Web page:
My Boss Caught Me … Job Hunting

Secret Job Search

 

You have decided to look for a different job. Although your plan is to keep this a secret, there’s always a chance that your boss will find out. So you should plan, in advance, how you will respond to this situation. By the way, you should develop this strategy before you begin your job search.

 

Some of the considerations that you must address are:

  • Your boss’s emotional reaction
  • The probability that you job will be jeopardized if boss discovers your search
  • The amount of potential damage to your relationship with your boss
  • The probability that telling your boss the truth might actually help your predicament
  • Your sense of morality about lying versus telling the truth

Lisa Quast wrote an article for Forbes entitled, Job Seekers: How to Respond If Your Boss Finds Out You’re Job Hunting, and offered a few suggestions for your possible course of action. You can read the original article here.

Here are the suggestions Lisa offered for your consideration:

Lie – While I don’t encourage lying to others (especially your boss), one way to potentially save your job is to say, “No, I’m not looking for a new job. Why do you ask?” You may find out background information on why your boss believes you are job hunting. Once you know how your boss became suspicious, you’ll be better able to determine how to keep it from happening again. While lying might be a short-term solution, keep in mind it can create a more difficult situation later, if you decide to quit after finding another job. You will confirm the lie and burn a bridge with your boss as soon as you resign.

The Side-Step – This is similar to lying, but it might. For example, depending on the circumstances, you might say, “No, I’m actually helping a friend with their job search.” Then you could also say, “Why do you ask?” to try and find out why your boss believes you are job hunting.

The Semi-Truth – This one can be helpful if your boss confronts you with proof of your job search, such as finding a job description you printed on the department’s shared printer. In this case you could choose to be semi-truthful by saying a variation of, “Yes, I printed a few job descriptions. With performance appraisals coming up, I wanted to see what responsibilities are included in similar and slightly higher level positions to mine at other companies. I thought looking at other job descriptions might give me some ideas to include in my self-evaluation for areas I’d like to develop.”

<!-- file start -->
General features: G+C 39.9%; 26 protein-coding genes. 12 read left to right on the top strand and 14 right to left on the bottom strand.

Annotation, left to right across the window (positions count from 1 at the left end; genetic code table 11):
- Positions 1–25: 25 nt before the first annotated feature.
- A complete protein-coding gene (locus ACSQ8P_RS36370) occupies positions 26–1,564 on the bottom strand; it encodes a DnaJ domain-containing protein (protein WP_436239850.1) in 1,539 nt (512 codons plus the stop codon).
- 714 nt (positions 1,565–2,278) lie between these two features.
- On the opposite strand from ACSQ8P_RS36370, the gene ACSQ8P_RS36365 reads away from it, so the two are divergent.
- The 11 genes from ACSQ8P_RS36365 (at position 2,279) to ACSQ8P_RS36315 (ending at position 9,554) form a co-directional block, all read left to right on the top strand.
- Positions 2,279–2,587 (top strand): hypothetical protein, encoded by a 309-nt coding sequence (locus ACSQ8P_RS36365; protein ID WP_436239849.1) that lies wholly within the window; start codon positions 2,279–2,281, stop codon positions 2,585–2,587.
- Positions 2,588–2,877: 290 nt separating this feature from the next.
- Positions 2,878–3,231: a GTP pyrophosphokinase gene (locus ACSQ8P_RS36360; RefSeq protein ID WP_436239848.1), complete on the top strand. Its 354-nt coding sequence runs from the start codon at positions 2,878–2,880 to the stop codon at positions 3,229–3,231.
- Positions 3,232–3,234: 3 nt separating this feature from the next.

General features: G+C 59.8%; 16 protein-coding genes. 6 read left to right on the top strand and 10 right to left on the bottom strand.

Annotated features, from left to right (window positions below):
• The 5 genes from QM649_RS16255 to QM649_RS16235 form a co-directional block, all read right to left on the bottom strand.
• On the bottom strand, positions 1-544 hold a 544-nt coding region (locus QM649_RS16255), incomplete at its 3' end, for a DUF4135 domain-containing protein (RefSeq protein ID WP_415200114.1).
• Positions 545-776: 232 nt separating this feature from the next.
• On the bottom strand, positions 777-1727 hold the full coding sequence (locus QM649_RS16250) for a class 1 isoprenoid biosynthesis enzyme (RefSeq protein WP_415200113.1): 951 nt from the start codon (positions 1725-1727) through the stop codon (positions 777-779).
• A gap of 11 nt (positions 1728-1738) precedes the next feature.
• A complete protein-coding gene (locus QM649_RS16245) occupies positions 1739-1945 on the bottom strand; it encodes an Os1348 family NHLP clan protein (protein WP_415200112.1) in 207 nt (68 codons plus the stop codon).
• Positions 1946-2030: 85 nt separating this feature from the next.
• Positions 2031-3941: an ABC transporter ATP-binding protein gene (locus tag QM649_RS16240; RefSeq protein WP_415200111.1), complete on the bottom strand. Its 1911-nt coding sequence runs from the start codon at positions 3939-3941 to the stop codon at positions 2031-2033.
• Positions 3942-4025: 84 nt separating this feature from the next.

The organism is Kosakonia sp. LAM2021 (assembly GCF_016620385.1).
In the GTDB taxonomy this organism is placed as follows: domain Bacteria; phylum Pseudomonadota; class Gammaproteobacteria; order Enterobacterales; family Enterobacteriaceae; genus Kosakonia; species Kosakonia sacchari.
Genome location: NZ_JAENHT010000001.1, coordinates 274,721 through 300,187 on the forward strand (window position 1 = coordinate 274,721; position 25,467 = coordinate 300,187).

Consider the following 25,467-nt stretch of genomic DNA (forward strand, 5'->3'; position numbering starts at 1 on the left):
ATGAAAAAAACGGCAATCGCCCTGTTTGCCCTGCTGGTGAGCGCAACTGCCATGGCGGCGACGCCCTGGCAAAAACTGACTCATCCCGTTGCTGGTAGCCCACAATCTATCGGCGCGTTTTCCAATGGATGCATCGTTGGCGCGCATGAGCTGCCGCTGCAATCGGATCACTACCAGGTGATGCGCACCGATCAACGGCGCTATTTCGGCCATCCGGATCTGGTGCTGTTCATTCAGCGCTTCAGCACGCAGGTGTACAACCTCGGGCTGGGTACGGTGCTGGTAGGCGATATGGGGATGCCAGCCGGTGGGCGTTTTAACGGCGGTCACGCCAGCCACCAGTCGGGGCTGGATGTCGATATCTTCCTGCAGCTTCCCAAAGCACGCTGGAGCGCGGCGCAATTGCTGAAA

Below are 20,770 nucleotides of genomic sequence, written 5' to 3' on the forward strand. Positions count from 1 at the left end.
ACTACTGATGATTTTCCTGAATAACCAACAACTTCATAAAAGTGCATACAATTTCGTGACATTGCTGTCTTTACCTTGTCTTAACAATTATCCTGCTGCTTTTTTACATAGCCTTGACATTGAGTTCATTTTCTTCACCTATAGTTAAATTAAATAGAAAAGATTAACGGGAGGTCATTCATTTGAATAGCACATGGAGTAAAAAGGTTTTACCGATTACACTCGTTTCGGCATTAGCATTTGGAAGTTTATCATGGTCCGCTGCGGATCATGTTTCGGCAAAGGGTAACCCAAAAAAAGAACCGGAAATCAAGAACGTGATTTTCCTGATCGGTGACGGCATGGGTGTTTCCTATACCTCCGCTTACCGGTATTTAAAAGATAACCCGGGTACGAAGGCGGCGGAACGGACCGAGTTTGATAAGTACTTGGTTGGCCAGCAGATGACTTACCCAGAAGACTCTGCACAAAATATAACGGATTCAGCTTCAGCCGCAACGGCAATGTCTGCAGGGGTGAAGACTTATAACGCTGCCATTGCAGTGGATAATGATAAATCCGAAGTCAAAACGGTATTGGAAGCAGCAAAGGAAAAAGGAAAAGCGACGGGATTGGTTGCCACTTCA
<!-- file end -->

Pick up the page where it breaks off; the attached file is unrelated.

This type of response tries to convert the “oops” into a way to improve your current job because it can open the door for communication with your boss on why you aren’t feeling challenged (if that’s one of your issues) so you can mutually determine solutions.

Honesty – You have heard that “Honesty is the best policy.” The key is to find out how you were discovered. If directly confronted, say, “Why do you ask?” and evaluate the response. Based on the answer, you may choose to tell the truth, with a variation of, “Yes. I have been looking at what’s available within and outside the company. I don’t see many chances for growth or promotion opportunities in my current position, so I’m looking at what else is available.”

There is no need to be defensive or accusatory. Then use the moment as an opportunity to open a variation of this suggestion with your boss: “I’m interested in career growth and I would really appreciate it if we could schedule time to sit down and discuss my performance, responsibilities and potential career paths in the company.”

Hiding your job search can be difficult in this era of social media use, so take time to plan your strategy as to how you’ll handle the situation if your boss finds out – before you begin your job search.

Related Articles:   “TMI” … Never Reveal These 5 Things at Work   and   5 Networking Insights for Conferences … or any other venue

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James E. McClain is the author of Successful Career Development: A Game Plan, the book upon which some of our training programs are based. He has over 30 years' experience as a corporate HR executive, small business owner with ongoing experience in career development and as a college instructor. His educational background includes a B.S. and Masters degrees Education and Certification in Financial Planning. Our promise is that "you can pay more for training but you can not buy better training." The mission is to deliver the most effective and cost effective training and development programs.

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